Sure, sure. Sympathize with the girls if you want. I’m more interested in the shark.
The overgrown fishstick we meet here is obviously being punished by the ocean’s great shark king, or possibly Aquaman, for some horrific past deed. Did it rob an underwater bank? Eat more than its fair share of chum? The film cleverly hides the truth from us, allowing us instead to speculate. We only know the end result: Banished from the 24 to 75-degree coastal water great whites generally prefer, this shark—we’ll just call her Betsy—is stuck in the 80-something-degree water of the Yucatan and presumably sweating like crazy.
But bath-temperature seawater is not punishment enough for our poor shark. Nooooo. Aquaman forces Betsy to swim in the perpetually dark confines of sunken Mayan ruins—locked in a maze of Mexican caves and at least partly filled, presumably, with fresh water.
Generally, great whites like salt water ever so much better than fresh water, given that fresh water tends to kill them. But Betsy’s low-sodium environs seem to agree with her. Indeed, she’s adopted well to the ruins’ aquarium-tight confines and low-light décor—so well that her eyeballs have evolved to the point of being milky balls of worthlessness.
And with that, ironically, the picture of Betsy’s plight becomes ever so much clearer. Betsy wasn’t guilty of offending Aquaman. No, it was her great-great-great-great-however-long-great-white-sharks-live grandfather who besmirched Betsy’s fishy family tree. The whole clan was banished to these sunken Mayan ruins and has developed its own unique great white civilization over the centuries—coping with too-warm, too-fresh, pitch-black waters and wiling away the days as splinter cells of great white sharks might: swimming.
Oh, perhaps they also sing and hold philosophy discussions and play shark games with one another that we earthbound creatures can’t comprehend—a shark form of Whist, perhaps—because how would we know they don’t? But certainly swimming would still be a big part of their everyday to-do list. And that, you’d think, would get a little boring.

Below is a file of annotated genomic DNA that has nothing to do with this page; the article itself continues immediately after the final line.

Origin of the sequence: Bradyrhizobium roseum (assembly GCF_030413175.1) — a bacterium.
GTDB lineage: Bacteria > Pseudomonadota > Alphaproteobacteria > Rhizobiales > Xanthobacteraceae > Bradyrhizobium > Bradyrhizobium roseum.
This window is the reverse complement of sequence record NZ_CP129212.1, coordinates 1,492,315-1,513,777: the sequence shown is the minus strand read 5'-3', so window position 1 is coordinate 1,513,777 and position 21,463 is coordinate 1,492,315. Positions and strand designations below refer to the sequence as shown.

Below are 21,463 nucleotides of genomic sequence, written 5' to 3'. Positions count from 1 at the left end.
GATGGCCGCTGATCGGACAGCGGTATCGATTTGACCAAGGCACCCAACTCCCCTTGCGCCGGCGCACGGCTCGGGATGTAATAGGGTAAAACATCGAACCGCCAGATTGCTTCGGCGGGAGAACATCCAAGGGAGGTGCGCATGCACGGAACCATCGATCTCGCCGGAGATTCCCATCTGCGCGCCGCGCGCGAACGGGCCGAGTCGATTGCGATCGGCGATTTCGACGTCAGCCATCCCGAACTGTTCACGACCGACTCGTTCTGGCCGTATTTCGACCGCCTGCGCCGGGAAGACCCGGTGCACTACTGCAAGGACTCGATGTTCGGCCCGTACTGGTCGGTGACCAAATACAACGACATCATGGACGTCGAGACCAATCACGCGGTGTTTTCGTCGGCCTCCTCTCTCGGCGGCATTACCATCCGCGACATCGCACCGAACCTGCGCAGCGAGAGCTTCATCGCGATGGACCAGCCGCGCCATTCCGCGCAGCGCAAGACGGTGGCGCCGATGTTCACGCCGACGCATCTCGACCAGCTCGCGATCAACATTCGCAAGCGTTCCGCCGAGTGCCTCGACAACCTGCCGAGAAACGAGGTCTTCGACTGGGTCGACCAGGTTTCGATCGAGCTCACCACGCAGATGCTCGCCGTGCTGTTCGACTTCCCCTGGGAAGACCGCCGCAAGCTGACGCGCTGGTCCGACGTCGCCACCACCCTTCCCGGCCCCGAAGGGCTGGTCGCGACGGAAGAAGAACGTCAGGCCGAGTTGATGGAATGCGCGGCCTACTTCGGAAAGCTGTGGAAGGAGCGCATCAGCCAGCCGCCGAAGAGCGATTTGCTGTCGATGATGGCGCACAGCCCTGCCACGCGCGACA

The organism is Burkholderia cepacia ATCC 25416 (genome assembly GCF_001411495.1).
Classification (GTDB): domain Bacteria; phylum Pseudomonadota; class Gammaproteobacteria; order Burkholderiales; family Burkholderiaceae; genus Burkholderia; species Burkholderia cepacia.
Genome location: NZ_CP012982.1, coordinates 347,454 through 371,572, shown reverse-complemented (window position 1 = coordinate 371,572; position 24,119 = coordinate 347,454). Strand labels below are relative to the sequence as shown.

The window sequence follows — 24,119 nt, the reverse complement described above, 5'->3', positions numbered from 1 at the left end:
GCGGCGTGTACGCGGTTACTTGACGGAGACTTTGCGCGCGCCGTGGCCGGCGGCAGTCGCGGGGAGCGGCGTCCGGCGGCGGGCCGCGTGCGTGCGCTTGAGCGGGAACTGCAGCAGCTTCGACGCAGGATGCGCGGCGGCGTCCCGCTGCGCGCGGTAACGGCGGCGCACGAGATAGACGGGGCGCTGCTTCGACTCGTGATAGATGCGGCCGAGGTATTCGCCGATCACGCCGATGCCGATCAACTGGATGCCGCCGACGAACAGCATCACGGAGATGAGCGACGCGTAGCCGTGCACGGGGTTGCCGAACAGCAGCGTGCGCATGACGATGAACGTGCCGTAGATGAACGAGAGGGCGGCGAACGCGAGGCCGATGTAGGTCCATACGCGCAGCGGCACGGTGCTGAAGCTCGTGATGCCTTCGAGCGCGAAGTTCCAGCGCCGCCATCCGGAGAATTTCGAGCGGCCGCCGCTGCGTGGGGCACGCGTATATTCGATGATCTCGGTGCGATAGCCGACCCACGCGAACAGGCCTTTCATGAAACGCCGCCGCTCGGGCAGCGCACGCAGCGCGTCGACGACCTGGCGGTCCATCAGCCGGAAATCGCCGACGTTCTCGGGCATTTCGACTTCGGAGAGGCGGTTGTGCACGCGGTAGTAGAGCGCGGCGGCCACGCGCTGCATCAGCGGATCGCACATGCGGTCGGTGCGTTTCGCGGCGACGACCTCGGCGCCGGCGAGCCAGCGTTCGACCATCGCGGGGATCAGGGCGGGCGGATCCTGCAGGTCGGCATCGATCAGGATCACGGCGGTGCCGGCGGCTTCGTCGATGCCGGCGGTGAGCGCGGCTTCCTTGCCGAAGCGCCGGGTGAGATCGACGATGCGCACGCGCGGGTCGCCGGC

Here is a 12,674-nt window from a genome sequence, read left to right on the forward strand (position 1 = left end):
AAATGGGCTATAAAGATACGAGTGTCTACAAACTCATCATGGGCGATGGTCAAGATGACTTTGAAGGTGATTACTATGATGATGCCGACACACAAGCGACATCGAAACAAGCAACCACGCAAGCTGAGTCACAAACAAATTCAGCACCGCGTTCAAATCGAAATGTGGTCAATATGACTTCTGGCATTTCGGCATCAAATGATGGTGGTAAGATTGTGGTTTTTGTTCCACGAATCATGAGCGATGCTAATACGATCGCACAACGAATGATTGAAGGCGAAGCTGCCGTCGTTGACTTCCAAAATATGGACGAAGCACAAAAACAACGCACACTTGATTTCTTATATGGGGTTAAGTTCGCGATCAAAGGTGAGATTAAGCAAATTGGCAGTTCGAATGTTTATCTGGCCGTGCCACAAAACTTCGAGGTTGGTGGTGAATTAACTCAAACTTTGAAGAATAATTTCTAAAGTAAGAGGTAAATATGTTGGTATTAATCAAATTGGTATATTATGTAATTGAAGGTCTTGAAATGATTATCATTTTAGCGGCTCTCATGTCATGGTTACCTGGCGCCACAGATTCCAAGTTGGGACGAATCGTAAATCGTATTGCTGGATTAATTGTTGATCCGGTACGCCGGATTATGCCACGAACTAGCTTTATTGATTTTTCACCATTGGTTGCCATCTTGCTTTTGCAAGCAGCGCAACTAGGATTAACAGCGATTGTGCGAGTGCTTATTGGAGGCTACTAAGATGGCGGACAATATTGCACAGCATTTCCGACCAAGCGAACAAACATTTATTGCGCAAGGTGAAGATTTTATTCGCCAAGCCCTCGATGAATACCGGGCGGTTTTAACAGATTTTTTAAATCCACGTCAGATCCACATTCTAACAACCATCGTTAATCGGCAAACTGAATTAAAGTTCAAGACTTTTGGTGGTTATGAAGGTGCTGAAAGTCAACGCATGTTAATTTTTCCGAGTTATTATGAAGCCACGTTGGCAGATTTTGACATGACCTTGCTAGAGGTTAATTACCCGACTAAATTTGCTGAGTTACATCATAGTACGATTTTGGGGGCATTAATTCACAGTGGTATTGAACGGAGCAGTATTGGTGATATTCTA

Is it any wonder that Betsy and her cartilaginous cohorts were excited to receive some unexpected visitors? Should we be surprised that they—like dogs left inside for too long—grew a bit overly enthusiastic at the sight of company? Can we really blame the sharks—starved as they were for attention and affection—for embracing these strange, fragile bipedal creatures with the only part of their bodies remotely capable of embrace? Their mouths?
Sure, it’s a bit of tough luck for the women involved. But don’t blame the sharks. Blame Aquaman.
It’s hard to know if the sharks learn any lessons in 47 Meters Down: Uncaged, but the humans sure do. (Assuming some survive.)
Four women go down to the inky, ruin-encrusted, shark-infested depths, but the movie mainly wants us to focus on two of them: Mia and Sasha. They’re stepsisters settling into a blended family, and when the film opens, they’re none too happy with each other’s company. They don’t hate each other, exactly, but Mia is unpopular at school, and Sasha worries that her awkward new relative will pull her own status down to the briny depths. But as the film goes on, the teens grow to appreciate and even love one another, risking their limbs and lives to safeguard each other. They become sisters in more than name.
Humans also learn to not sneak off to flooded subterranean ruins; not to explore said ruins without a modicum of forethought (and perhaps a spare air tank); not to knock over ruinous pillars; not to panic if a ruinous pillar should be knocked over; and not to get eaten by sharks. Admittedly, these lessons come a bit too late for some. On the plus side, moviegoers will now have a much better idea of how to handle the appearance of blind, freshwater, ruin-inhabiting great white sharks should they encounter them.
The subterranean Mayan ruins were meant to represent (for the ancient Mayan builders) the underworld known as Xibalba—a gloomy place inhabited by a variety of death gods and their servants. We see an altar and are told that human sacrifices took place there. (The ruins weren’t flooded when the Mayans were living there.)
We hear a couple of references to evolution.
The four females at the center of this watery film wear, as you might expect, bathing suits. They’re fairly revealing bikinis, flaunting everything you might expect a bikini to flaunt. And while the womens’ torsos are sometimes covered up by vests and breathing apparatuses, we still see lots of legs waving about in the water. We hear a reference to a secret male-female rendezvous. Two women make joking comments about their respective rear ends.